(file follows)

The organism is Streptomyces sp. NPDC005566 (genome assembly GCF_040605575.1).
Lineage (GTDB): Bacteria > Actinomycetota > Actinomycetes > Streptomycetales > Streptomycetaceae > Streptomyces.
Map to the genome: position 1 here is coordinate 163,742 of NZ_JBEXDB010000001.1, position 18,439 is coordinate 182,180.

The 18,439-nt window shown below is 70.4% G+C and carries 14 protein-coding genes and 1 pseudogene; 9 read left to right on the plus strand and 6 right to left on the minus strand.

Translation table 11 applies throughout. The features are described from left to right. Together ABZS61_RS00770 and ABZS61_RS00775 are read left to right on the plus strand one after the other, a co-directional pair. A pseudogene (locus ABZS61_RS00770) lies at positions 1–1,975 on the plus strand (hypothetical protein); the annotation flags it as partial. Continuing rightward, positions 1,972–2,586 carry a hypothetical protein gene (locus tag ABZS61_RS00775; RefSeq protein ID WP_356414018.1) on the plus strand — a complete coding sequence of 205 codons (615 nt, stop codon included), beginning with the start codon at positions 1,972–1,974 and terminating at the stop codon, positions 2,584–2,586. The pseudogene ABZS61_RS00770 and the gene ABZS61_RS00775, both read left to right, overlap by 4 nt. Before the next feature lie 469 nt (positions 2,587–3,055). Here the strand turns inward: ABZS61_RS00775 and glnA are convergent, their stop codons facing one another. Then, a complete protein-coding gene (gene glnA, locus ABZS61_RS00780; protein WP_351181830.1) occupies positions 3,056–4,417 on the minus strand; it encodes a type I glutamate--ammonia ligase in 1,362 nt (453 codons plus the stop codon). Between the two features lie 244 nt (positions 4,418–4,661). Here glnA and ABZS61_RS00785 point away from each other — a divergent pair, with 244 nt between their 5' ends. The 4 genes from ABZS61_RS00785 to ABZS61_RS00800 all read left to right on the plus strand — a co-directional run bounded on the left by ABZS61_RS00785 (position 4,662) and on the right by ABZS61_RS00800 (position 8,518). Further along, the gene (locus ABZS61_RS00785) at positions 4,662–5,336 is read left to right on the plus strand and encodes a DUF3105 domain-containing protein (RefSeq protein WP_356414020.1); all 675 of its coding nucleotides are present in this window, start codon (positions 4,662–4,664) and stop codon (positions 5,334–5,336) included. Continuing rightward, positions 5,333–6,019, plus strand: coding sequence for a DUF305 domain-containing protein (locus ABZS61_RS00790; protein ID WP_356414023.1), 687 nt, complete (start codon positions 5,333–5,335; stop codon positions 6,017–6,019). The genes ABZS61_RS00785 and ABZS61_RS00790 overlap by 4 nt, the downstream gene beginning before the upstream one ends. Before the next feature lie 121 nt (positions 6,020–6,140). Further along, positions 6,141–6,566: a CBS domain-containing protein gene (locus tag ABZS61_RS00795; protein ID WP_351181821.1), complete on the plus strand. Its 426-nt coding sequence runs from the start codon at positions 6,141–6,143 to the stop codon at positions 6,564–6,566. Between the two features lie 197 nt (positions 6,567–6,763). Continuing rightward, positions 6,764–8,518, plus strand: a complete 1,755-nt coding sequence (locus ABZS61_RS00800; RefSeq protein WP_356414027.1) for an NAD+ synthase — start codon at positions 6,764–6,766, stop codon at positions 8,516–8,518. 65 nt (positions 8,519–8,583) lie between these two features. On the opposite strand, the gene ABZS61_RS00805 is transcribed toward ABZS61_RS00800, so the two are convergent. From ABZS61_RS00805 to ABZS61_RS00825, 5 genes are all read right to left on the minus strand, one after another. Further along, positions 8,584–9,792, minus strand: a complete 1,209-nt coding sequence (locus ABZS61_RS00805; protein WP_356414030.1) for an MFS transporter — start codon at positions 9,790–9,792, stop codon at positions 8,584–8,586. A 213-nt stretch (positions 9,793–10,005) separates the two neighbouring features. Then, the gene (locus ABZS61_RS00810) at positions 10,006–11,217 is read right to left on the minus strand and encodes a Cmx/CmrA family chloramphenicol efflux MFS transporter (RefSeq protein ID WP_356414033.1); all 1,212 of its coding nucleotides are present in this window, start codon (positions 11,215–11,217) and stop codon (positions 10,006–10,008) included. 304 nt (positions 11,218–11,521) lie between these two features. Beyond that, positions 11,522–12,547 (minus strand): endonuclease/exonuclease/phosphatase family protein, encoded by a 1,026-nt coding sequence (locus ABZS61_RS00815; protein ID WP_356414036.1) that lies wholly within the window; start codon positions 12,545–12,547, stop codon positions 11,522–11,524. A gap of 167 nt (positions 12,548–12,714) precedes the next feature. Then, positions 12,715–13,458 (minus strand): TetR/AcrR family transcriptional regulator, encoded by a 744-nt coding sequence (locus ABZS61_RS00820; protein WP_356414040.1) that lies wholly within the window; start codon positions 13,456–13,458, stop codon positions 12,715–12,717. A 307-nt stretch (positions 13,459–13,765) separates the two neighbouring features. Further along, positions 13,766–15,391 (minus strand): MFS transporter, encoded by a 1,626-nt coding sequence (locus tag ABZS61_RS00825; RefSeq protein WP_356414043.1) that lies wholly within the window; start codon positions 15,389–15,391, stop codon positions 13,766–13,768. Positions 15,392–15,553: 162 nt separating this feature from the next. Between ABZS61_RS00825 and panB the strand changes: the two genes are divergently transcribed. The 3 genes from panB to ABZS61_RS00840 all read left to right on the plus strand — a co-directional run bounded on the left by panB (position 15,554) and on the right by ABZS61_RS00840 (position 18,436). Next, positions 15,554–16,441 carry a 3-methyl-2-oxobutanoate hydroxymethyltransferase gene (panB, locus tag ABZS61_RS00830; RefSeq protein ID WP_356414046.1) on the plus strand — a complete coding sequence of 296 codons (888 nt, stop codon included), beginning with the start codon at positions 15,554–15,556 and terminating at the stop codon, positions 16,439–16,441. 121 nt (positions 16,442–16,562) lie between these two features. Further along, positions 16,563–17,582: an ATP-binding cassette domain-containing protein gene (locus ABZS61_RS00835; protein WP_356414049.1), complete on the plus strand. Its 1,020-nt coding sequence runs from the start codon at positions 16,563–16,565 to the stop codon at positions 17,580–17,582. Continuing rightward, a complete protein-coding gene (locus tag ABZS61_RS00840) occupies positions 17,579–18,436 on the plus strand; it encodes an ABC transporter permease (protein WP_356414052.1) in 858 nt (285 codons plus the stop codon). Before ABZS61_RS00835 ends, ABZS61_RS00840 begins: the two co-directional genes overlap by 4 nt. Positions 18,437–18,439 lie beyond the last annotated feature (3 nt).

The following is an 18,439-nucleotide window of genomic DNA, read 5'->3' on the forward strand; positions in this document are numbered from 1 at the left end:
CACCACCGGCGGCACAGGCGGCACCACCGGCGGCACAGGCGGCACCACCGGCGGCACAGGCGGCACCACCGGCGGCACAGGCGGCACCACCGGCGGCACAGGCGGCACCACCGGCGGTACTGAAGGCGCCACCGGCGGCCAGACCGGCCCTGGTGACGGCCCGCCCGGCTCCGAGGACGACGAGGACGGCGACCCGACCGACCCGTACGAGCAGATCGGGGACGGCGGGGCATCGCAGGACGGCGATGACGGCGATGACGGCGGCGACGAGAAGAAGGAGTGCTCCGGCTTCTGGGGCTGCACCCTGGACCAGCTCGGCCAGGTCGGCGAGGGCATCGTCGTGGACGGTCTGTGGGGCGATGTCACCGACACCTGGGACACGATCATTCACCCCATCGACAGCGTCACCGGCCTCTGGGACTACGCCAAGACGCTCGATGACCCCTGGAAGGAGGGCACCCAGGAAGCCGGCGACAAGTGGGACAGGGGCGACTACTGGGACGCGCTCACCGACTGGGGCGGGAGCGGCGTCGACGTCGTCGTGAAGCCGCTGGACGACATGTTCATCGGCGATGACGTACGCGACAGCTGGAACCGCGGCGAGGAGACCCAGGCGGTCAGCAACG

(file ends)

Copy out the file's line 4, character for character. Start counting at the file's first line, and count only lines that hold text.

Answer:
The 18,439-nt window shown below is 70.4% G+C and carries 14 protein-coding genes and 1 pseudogene; 9 read left to right on the plus strand and 6 right to left on the minus strand.